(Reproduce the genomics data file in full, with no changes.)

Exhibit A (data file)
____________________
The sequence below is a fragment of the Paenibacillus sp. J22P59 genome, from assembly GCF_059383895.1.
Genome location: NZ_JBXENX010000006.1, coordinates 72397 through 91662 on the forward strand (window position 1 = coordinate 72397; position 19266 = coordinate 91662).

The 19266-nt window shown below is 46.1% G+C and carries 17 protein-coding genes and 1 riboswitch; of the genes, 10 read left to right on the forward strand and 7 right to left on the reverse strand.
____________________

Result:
The sequence below is a fragment of the Paenibacillus sp. J22P59 genome, from assembly GCF_059383895.1.
Genome location: NZ_JBXENX010000006.1, coordinates 72397 through 91662 on the forward strand (window position 1 = coordinate 72397; position 19266 = coordinate 91662).

The 19266-nt window shown below is 46.1% G+C and carries 17 protein-coding genes and 1 riboswitch; of the genes, 10 read left to right on the forward strand and 7 right to left on the reverse strand.